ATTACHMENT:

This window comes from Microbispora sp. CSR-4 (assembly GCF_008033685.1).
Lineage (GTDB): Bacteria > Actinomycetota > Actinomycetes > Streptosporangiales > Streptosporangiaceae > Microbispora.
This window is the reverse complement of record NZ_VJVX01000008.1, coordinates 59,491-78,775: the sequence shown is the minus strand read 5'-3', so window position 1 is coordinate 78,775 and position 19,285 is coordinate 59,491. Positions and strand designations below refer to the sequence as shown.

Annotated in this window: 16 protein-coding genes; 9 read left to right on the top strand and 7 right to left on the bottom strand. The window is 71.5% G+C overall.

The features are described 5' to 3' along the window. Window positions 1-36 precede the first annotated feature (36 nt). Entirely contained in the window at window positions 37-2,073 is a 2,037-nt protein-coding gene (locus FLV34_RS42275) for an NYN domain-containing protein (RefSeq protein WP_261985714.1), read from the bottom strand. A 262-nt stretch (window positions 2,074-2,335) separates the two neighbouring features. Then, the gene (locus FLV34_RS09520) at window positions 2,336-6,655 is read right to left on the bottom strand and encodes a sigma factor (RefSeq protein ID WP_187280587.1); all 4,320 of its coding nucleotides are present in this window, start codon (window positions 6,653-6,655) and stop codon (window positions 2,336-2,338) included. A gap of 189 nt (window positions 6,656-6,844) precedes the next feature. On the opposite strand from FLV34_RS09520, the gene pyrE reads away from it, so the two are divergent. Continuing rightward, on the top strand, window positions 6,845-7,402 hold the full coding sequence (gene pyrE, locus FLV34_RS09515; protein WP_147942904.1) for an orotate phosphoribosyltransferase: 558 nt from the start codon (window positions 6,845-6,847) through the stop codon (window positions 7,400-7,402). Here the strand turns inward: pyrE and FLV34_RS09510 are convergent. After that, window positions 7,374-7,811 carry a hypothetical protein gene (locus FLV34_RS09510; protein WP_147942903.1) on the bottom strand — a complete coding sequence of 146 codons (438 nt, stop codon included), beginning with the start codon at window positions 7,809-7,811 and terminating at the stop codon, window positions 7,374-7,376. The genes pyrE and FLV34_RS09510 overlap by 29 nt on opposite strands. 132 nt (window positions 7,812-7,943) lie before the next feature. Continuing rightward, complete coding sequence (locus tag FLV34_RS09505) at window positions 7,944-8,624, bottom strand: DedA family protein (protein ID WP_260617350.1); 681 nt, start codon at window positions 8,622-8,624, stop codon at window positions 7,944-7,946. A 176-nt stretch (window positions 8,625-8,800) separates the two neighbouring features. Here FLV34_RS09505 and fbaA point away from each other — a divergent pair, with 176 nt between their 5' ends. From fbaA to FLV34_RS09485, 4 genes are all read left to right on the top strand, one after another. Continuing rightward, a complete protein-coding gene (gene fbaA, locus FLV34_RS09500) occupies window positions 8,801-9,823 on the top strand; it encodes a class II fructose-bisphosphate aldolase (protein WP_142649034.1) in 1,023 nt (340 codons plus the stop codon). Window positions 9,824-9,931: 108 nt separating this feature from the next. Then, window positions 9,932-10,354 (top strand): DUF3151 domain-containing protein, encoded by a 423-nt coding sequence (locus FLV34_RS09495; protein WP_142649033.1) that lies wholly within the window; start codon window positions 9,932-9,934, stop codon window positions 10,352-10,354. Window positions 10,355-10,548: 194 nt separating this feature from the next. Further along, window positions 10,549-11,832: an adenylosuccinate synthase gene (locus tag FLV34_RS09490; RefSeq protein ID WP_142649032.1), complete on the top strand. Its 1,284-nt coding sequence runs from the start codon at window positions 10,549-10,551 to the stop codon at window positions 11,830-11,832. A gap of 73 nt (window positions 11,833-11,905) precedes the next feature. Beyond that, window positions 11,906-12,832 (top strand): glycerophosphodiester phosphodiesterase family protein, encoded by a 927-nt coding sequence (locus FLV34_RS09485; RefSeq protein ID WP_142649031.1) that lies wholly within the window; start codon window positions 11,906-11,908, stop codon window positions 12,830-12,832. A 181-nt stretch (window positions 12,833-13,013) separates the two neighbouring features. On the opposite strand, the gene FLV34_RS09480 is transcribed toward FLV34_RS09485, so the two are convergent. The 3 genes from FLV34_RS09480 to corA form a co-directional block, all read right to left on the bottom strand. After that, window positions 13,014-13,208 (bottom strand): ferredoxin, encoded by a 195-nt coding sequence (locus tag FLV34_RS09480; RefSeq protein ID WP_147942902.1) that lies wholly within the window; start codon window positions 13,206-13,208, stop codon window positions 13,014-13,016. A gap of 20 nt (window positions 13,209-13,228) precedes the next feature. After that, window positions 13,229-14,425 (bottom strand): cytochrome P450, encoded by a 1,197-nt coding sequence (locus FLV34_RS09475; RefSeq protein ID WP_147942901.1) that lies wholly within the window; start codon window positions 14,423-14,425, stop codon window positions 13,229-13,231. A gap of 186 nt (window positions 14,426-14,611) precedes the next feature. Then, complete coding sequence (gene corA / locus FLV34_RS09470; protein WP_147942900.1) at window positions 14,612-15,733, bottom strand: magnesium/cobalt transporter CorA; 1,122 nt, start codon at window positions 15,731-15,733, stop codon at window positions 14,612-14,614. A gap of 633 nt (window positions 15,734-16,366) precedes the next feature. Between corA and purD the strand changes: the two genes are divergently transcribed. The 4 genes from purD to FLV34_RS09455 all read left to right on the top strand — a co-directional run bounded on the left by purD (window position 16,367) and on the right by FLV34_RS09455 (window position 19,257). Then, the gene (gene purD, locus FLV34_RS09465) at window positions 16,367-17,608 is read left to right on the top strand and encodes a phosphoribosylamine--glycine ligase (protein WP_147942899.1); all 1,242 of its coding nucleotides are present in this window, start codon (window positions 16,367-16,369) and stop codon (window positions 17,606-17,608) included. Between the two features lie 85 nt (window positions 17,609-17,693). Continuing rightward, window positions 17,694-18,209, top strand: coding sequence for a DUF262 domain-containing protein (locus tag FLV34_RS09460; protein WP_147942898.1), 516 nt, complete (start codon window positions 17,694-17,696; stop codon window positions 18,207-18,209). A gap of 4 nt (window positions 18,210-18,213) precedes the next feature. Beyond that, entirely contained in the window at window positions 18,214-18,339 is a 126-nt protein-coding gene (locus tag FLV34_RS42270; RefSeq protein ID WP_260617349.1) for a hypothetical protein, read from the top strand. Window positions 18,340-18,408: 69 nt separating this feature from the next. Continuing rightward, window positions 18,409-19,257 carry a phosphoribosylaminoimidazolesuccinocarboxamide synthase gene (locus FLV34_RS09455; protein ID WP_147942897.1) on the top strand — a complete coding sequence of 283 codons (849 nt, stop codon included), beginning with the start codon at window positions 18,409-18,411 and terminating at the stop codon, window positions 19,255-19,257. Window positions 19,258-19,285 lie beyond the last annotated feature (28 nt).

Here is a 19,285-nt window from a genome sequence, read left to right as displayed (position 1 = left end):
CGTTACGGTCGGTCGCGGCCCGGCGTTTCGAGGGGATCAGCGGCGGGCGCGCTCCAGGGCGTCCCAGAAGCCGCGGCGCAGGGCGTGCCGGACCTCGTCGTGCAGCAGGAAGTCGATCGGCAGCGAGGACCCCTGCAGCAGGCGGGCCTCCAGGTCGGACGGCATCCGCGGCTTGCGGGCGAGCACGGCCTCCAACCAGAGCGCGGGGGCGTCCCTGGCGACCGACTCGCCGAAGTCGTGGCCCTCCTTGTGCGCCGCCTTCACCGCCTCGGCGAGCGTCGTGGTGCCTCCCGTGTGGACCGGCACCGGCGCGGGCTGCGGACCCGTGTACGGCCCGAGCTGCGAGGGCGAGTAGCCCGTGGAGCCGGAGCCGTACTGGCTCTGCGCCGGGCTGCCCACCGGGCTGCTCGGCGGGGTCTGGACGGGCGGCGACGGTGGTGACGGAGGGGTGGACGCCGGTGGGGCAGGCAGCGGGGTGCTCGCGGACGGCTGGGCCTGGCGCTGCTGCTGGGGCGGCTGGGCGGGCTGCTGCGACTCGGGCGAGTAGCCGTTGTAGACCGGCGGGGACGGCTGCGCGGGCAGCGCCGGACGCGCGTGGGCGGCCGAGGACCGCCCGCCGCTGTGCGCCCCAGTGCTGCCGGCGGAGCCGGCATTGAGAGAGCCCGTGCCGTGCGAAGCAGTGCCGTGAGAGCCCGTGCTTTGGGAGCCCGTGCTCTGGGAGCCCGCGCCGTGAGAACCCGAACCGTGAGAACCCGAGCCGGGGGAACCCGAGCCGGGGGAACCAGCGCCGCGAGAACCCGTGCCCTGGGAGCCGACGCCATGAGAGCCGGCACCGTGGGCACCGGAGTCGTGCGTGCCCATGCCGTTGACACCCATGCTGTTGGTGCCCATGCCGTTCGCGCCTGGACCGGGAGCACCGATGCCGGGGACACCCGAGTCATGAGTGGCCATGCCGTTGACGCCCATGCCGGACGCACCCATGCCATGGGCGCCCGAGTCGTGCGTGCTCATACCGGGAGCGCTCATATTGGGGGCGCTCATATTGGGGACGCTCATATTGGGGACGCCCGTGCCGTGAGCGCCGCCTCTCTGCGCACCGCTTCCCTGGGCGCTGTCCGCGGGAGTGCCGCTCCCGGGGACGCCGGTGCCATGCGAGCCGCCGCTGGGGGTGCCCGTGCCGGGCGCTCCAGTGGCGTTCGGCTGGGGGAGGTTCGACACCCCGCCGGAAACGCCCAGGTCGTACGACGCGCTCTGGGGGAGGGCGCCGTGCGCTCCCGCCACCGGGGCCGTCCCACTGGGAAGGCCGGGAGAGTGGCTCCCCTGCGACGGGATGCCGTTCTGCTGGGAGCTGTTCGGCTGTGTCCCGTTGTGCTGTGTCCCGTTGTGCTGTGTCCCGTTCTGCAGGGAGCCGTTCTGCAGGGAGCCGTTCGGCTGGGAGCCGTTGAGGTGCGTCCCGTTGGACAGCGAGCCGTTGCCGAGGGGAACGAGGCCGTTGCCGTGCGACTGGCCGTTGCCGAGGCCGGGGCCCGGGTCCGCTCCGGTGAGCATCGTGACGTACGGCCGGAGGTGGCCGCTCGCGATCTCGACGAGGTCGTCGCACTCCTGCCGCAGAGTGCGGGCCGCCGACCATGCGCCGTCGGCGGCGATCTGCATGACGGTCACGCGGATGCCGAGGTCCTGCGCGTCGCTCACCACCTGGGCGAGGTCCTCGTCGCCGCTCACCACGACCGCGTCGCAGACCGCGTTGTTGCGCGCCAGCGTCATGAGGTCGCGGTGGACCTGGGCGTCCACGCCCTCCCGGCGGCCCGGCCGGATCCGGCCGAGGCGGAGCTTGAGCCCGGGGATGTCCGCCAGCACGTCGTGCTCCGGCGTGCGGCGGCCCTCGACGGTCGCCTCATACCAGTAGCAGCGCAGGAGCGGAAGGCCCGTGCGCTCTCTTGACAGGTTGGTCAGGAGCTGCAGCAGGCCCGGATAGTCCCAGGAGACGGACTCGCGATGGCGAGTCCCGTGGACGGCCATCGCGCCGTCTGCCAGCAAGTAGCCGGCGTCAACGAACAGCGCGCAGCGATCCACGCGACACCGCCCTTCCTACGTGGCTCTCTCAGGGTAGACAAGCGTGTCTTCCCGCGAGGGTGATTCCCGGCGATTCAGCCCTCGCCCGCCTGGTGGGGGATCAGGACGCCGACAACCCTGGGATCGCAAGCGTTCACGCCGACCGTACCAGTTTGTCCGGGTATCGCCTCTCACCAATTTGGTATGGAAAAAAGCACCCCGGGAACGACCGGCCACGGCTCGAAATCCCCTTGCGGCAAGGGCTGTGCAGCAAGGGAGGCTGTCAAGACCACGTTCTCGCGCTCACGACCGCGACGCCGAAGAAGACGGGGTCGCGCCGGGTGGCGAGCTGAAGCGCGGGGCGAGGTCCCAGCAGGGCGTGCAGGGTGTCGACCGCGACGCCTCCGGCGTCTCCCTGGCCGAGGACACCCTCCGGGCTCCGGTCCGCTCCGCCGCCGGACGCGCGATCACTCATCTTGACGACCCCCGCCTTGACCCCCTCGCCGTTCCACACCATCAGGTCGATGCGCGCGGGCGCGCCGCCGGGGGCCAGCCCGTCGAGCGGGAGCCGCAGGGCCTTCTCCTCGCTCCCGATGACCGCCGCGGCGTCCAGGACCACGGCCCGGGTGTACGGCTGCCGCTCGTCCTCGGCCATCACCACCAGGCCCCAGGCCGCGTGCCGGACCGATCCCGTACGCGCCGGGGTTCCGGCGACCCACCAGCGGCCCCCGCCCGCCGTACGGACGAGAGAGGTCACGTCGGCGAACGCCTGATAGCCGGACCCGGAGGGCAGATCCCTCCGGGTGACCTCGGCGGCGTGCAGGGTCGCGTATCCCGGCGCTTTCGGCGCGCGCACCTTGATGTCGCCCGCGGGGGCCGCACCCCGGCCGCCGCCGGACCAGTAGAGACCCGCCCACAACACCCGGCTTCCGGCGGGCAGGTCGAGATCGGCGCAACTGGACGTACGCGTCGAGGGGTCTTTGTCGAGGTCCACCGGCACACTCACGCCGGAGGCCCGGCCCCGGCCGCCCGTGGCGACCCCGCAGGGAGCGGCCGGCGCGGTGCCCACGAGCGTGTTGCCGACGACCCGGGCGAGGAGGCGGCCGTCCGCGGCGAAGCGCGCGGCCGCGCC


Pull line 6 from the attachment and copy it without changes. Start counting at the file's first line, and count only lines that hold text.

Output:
Here is a 19,285-nt window from a genome sequence, read left to right as displayed (position 1 = left end):